Over the years, the county's family court initiatives have expanded to include a mental health diversion program and a juvenile and family drug court.

Lake County jumps in

In Lake County, while there is technically a single family court project, each of its three separate courts — circuit, superior court division 3 and juvenile — has established programs tailored to specific jurisdictions or needs.

"We all have similar goals," Lake Superior Court Judge Elizabeth Tavitas said recently. "It's just we have different ways of reaching them."

Lake County adopted its family court project in 2004, with Tavitas taking over the lead in superior court two years later.

"One thing we do together is share information," Tavitas said. "If there is, for example, a divorce proceeding and in the same family a child has an issue in juvenile court, I would need to know that information. It's not public record. It's confidential."

The courts' information-sharing agreement makes such information available to her, she said.

Tavitas said all three courts offer low-cost mediation services funded from court costs.

The innovation in Tavitas' court includes a pro se clinic for low-income parents filing for divorce in which a lawyer assists the couple in filling their own pleadings.

The clinic has since expanded, she said. All such divorce cases are set on a single afternoon during which a mediator assists the couple in working out an agreement.

"They go to court the same day, and the judge will approve the decree — all without any real lawyering," Tavitas said.

"Divorce is an emotional process," she added. "They've made the decisions without an adversarial process."

In 2012, Tavitas saw 1,032 new filings with the legal clinic serving 122 litigants, according to her office. Some 182 individuals benefited from mediation services.

 

Bar association on board

Lake County courts in recent years also adopted local family court rules, all with the support of the Lake County Bar Association.

The rules are modeled on a cooperative approach developed by Indianapolis attorney Charlie Asher.

Asher, a former trial lawyer, now works solely with a foundation created by his family to work with families in crisis.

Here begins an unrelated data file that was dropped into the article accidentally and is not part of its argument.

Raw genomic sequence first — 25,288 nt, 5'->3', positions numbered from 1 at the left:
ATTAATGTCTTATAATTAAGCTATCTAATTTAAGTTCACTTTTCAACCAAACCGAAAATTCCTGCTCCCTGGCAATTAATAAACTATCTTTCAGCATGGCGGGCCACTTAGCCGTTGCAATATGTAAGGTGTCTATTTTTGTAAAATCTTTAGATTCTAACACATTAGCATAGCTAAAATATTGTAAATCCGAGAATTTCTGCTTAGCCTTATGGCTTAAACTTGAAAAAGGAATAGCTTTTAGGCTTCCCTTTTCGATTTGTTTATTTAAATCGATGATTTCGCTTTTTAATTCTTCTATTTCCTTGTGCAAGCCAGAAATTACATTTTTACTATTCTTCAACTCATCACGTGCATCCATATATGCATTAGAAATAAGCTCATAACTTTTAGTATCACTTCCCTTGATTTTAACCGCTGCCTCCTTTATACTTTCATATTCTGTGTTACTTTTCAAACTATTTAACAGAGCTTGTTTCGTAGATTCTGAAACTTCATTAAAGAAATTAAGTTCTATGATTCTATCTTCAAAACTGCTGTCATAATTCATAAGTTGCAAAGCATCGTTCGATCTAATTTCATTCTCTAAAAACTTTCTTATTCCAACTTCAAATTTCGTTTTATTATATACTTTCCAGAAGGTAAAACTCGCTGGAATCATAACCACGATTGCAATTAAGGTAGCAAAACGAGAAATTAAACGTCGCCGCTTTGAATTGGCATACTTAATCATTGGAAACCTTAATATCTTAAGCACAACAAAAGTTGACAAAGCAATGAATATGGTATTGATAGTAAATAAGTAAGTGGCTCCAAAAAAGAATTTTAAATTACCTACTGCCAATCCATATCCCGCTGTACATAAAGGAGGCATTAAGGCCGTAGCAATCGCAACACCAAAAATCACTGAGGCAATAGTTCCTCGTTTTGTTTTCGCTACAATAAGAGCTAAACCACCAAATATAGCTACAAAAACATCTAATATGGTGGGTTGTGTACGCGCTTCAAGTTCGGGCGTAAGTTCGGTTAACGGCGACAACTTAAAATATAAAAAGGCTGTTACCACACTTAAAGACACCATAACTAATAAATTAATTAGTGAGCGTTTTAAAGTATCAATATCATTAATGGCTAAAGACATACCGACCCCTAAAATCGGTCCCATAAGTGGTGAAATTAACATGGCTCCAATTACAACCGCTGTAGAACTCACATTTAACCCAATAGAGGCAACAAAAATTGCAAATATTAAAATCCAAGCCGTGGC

Asher's approach can be explored by visiting uptoparents.org, designed for divorcing parents, and proudtoparent.org, focusing on parents in paternity cases.

Lake County has its own version available at lakecountykids.org.

Lake Circuit Court Judge George Paras said he supports the effort while throwing in a dose of realism.

"The cooperative rules are only as good as the people who are party to them," Paras said.

"It works well when the people want to use the tools available to them," he said. "But if they want to have a 'fight,' they have to come to court."

Residents in Lake County may file for divorce in either circuit or superior court, with about an equal number filed in each.

The circuit court's family court offering includes the Domestic Relations Bureau, which offers a wide range of services including mediation and a clinical psychologist providing low-cost custody evaluations, Paras said.

Child care for parents waiting to appear in court is offered in the children's playroom.

Some 50 percent of divorce filings are self-represented, with such court calls held on Fridays, Paras said. Litigants are directed to the website and shown what documents need to be filed.

Over in Lake Juvenile Court, Magistrate Elizabeth Tegarden said the court offers a parenting course and mediation services to parents pursuing paternity rights.

Tegarden said the programs do work when there's a reasonable possibility parents can work things out together "without going brickbats in court."